1. Pay yourself first: This might seem counter intuitive when there are bills coming, groceries to buy, and kids’ needs to be met. However, finding an amount (however much to which you can sustainably commit) and putting it aside for yourself, either every paycheck or every month, will go a long way when trying to tackle money management. Set up a separate bank account or put some cash in a jar, whatever works for you. Even if you only pay yourself $10 every paycheck, or every month, you’ll get to watch that amount grow steadily and you’ll realize that you have more money than you thought; with the added bonus of feeling really great that you’re able to save some money even when times are tight.
Helpful Hint: There is almost always an extra $10. Don’t buy those to-go coffees or that case of beer or those chips, other treats, or unnecessary items. Choose to use that money to pay yourself.
2. Prioritize spending: This is where some planning kicks in. Find yourself a calendar and clearly write down the days and amounts your bills are due. Then, highlight your paydays. Know when your money is coming in and how much of it is going towards the upcoming bills. (Include step 1. in this thought process…remember to take an amount for yourself as well). Set yourself up for success by planning accordingly. Don’t buy groceries and drain your account the day before your car payment comes out. Scrounge if you have to, but make your bills and payments the top priority.
Helpful hint: If you have some leftover money once you’ve accounted for all the expenses, don’t spend it. Just leave it in your account and feel how it feels to have some breathing room. You’ll like the feeling and you’ll want to keep it…more than you’ll want to spend the money.
3. After you’ve paid yourself first, pay your highest interest debt: This goes along with prioritizing as well. Put as much of the money you’ve got dedicated towards paying off debts towards the debt with the highest amount of interest. This will save you tons of money in the long run. Helpful Hint: If you normally only pay the minimum payments on your credit card, try upping the anti and putting more towards the higher interest there and putting a bit less (if necessary) towards any other debts with lower interest. You’ll still be putting money towards all necessary debts but you will get better mileage out of your payments.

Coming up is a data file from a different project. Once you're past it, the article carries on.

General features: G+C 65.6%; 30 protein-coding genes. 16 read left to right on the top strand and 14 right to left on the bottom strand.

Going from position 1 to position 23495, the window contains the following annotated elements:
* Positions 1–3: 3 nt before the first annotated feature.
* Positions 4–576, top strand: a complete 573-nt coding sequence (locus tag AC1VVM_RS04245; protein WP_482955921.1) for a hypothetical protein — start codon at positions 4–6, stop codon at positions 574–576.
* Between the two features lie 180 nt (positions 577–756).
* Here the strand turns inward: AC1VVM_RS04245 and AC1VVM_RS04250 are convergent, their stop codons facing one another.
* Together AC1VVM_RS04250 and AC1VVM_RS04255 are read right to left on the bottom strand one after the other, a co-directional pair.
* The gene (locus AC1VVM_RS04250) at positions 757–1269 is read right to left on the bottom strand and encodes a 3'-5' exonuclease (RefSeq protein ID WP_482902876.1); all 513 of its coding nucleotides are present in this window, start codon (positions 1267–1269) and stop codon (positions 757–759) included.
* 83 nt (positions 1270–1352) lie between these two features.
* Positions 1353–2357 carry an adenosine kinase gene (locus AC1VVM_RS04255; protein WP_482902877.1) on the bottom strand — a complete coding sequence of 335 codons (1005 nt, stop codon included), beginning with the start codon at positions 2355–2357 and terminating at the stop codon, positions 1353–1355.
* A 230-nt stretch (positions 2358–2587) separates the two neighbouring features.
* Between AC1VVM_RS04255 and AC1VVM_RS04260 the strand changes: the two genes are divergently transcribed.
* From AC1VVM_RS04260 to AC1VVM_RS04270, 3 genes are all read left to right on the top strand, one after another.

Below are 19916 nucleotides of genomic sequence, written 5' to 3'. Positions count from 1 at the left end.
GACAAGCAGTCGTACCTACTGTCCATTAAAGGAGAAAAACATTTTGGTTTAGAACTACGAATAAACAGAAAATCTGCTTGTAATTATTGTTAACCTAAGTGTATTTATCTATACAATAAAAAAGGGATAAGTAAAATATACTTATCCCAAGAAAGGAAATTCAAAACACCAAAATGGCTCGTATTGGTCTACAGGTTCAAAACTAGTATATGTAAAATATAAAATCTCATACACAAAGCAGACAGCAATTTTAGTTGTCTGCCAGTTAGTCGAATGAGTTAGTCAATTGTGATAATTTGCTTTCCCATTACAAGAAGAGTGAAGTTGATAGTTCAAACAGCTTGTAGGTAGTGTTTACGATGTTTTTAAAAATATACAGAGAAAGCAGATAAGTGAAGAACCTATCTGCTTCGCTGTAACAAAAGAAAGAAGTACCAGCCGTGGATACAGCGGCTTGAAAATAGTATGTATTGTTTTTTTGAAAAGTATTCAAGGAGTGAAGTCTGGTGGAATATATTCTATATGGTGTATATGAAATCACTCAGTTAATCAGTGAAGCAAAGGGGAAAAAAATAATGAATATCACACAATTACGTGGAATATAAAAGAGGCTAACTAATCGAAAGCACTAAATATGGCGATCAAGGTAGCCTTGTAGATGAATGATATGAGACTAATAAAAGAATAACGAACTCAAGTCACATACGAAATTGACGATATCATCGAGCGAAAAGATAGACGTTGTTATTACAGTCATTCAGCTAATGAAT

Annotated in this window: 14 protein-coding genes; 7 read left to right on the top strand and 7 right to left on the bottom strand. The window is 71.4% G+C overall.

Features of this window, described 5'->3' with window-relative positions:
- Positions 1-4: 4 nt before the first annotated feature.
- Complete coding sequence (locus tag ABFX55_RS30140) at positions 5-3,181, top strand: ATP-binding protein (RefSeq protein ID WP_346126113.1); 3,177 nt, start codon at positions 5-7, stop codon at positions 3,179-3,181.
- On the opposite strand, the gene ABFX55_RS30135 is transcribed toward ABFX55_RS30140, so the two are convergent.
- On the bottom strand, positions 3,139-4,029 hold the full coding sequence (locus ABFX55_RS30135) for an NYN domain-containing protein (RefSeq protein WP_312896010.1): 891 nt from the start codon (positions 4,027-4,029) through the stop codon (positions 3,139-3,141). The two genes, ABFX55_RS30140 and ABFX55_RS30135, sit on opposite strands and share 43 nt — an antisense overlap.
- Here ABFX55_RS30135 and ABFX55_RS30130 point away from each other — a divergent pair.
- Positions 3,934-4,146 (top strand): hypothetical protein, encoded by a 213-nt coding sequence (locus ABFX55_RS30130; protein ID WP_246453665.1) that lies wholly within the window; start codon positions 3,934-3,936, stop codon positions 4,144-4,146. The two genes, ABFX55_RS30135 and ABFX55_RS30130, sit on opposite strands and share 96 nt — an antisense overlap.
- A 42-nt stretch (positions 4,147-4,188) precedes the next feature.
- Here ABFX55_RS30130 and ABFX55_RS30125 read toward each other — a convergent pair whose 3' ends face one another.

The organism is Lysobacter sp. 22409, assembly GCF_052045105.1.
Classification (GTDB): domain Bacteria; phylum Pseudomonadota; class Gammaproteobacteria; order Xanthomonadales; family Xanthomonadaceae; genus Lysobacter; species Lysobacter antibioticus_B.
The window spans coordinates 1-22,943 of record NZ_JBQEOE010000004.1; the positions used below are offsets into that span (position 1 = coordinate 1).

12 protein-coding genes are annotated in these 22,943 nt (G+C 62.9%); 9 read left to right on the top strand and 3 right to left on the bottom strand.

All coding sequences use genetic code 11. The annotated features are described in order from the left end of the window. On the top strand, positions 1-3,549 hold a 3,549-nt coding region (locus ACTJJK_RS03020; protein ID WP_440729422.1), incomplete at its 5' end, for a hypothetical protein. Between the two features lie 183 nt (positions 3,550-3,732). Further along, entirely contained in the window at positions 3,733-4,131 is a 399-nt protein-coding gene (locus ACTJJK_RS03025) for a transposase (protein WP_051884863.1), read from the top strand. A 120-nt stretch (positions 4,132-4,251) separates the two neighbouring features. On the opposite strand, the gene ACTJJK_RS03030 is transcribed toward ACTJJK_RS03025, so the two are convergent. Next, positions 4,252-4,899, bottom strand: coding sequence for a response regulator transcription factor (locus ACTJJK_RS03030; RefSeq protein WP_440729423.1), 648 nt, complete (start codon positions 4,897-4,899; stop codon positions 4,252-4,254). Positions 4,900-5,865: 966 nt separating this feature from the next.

4. Have a look at (but don’t obsess over) your bank statement: Sign into your online banking and actually print out a 60 day bank statement (or if you don’t have online banking go to your local branch and get them to print it for you). Being brutally honest with yourself can be greatly motivating. Look at where your money is going. Seeing hard evidence of your 3-times-a-week Starbucks habit or your weekly iTunes purchases can be painful but ultimately impactful. Add up those unnecessary purchases (whatever they may be) and calculate how much money that adds up to over one year. You might be shocked when you see that what you’re spending on treats could instead be making a serious dent in your student loans/mortgage/car payments etc.
Helpful Hint: Don’t use this as an opportunity to beat yourself up. Look at it, and use it as a learning tool. Also, I’ve said to myself countless times, “I’ll just get this one coffee because I deserve a treat,” as a justification for spending money I don’t really have. What I’ve learned is that I also deserve to be financially stable. Start thinking about longer term success instead of the instant gratification.
5. Follow a $5.00 rule when shopping: Grocery shopping can be a heavy hitting expense. Try following a $5 rule at the grocery store: anything that costs more than $5, don’t buy it. Some exceptions apply, but for the most part this is totally do-able. Hit the produce section first and be amazed at how many vegetables you can buy under your $5/item budget. It’s the boxed and pre-made meals that cost the most and they aren’t even healthy for you so, it’s a fringe benefit that you’ll probably become healthier at the same time as saving money.
Helpful Hint: For things that inevitably cost more than $5 wait for the items to go on sale. And for meats, buy the bulk packages and freeze the extra.